|(Peg Skorpinski photo)
A half-century of China scholarship at Berkeley
Born at the height of the Cold War, the Center for Chinese Studies remembers the days of Mao and Sputnik - and sees big things ahead
| 19 September 2007
Robert Scalapino joined the Berkeley faculty in 1949, the year Mao Zedong, the revolutionary leader of China's Communist Party, took power as the head of the People's Republic of China. It was not until 1959 - following the decade-long "Red Scare" in the U.S. and a deep freeze on relations between the two countries - that Scalapino, a political scientist and Asia expert, urged the Senate Foreign Relations Committee "to try to make contact with China by stages, beginning with an exchange of journalists."
It took until 1961, under President John F. Kennedy and Secretary of State Dean Rusk, for the U.S. to make such an overture, Scalapino said last week. "But the Chinese said until the Taiwan issue is resolved, we cannot move forward."
Recounting some of the obstacles to scholarship at a reunion of past and present luminaries at Berkeley's Center for Chinese Studies, Scalapino - the first director of the Institute of East Asian Studies, the center's parent entity, from 1979-90 - said it was "quite brave of the Center for Chinese Studies to be organized in that period" and to take the first tentative steps toward a fuller understanding of a an ancient civilization that has gone from Soviet-style socialism to capitalist superpower in just 50 years.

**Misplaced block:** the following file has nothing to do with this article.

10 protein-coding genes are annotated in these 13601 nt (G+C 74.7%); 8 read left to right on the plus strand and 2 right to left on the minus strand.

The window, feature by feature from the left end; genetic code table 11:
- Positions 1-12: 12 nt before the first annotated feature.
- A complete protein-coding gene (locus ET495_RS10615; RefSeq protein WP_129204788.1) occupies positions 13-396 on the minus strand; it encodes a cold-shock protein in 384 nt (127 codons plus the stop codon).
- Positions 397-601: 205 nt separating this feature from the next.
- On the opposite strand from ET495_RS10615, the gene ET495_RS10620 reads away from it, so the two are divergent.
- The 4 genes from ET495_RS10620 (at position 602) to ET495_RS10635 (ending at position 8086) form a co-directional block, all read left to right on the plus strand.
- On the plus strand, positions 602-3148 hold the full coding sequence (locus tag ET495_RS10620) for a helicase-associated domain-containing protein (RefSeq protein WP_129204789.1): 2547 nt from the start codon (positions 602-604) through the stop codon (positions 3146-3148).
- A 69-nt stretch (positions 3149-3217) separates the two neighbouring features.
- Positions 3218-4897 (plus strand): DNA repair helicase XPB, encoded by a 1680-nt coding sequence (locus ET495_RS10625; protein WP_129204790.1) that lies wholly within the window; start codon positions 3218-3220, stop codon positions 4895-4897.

The event that brought Scalapino back to campus was a panel discussion to celebrate the 50th anniversary of the Center for Chinese Studies, whose growth, and growing pains, in many ways echo those of modern China itself. Speakers included past CCS chairs, including Joyce Kallgren (1983-88), David Keightley (1988-90), Tom Gold (1990-94), Wen-Hsin Yeh (1994-2000), and Liu Xin (2000-04), as well as C.P. Chen and Annie Chang, former head librarians at the 100,000-volume CCS Library.
Kallgren recalled how, when the center was located on Shattuck Avenue in the 1960s, there were times when staff and faculty "could see tear gas through the window." Subsequent quarters in the basement of Barrows made it "hard to breathe" and engendered anxiety about potential earthquakes.